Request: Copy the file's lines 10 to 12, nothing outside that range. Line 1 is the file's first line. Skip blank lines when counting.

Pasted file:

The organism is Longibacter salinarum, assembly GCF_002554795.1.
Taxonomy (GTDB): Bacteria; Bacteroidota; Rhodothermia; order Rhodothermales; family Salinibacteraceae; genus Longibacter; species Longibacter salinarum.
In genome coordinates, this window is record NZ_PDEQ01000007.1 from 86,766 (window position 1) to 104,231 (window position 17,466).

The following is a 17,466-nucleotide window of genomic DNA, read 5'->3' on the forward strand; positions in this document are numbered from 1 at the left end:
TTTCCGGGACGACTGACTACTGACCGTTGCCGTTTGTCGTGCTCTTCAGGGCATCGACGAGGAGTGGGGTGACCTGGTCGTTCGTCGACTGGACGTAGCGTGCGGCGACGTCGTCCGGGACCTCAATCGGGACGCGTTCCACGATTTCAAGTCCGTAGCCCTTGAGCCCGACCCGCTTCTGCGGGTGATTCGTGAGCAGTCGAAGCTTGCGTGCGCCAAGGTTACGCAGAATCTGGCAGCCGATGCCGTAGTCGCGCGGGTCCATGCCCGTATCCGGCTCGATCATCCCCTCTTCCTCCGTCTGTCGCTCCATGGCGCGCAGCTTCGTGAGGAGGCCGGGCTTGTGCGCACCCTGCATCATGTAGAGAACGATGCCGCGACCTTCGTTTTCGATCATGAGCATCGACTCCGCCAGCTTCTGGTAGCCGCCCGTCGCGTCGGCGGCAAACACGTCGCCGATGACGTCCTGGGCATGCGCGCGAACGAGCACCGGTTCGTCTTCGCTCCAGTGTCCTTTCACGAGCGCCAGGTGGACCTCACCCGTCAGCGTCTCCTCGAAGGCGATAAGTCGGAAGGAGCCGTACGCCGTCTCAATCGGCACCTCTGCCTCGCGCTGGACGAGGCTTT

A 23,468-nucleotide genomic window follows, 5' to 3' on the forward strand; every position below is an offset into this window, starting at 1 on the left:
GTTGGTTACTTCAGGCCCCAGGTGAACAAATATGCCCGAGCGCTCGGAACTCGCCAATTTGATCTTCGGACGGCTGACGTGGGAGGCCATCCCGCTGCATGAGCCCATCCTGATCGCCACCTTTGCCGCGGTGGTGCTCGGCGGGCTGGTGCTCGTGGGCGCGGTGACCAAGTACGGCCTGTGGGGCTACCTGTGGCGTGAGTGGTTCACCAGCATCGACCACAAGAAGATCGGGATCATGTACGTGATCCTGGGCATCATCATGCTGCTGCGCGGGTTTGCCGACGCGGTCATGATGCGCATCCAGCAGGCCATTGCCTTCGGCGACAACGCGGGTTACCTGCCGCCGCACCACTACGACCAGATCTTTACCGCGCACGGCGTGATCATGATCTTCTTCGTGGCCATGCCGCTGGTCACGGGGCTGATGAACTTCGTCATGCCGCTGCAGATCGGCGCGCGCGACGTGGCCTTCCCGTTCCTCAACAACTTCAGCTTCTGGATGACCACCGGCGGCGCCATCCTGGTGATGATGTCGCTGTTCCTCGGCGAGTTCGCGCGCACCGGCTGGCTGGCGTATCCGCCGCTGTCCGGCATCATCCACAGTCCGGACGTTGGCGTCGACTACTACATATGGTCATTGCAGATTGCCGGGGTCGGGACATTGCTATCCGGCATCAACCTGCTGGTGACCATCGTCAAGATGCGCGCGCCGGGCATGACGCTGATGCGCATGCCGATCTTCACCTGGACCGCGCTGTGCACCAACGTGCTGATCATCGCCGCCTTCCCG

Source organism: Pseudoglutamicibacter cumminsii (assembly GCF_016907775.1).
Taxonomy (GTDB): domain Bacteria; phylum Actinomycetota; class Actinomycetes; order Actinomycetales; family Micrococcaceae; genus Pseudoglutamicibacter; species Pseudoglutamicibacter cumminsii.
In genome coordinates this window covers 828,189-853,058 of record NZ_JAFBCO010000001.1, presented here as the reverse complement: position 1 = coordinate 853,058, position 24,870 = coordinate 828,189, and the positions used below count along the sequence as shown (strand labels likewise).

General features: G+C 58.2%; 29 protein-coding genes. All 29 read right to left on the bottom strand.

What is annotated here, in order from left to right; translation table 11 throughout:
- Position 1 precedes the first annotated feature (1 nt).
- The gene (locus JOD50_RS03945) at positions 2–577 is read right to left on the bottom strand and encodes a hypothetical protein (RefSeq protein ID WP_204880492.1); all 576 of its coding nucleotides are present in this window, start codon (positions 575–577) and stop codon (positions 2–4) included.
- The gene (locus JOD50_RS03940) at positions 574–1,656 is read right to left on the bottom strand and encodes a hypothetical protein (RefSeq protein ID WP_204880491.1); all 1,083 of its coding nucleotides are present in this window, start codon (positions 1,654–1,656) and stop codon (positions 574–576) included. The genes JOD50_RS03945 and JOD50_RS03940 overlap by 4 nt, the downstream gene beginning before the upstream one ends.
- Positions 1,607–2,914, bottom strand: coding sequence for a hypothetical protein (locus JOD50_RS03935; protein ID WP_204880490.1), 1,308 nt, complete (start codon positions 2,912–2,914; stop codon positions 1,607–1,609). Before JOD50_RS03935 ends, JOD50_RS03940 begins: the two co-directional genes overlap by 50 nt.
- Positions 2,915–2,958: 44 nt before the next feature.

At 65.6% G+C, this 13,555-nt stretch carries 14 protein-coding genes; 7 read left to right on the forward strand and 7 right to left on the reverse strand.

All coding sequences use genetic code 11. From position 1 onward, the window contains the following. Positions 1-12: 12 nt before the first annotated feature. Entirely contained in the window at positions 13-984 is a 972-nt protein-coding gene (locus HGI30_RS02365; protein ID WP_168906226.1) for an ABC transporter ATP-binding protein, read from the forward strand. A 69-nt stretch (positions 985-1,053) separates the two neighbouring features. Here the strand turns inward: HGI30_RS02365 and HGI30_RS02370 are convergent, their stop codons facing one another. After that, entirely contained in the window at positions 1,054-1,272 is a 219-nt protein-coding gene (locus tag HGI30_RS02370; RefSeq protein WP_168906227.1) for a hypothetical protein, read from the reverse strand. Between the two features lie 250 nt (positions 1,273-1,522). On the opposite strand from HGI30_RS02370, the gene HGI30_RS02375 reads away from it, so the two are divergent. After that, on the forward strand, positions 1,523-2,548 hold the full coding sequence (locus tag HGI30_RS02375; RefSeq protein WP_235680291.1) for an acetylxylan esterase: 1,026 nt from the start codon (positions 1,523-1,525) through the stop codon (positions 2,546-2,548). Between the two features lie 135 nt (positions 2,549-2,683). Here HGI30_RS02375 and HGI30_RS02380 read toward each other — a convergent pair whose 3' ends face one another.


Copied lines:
In genome coordinates this window covers 828,189-853,058 of record NZ_JAFBCO010000001.1, presented here as the reverse complement: position 1 = coordinate 853,058, position 24,870 = coordinate 828,189, and the positions used below count along the sequence as shown (strand labels likewise).

General features: G+C 58.2%; 29 protein-coding genes. All 29 read right to left on the bottom strand.

What is annotated here, in order from left to right; translation table 11 throughout: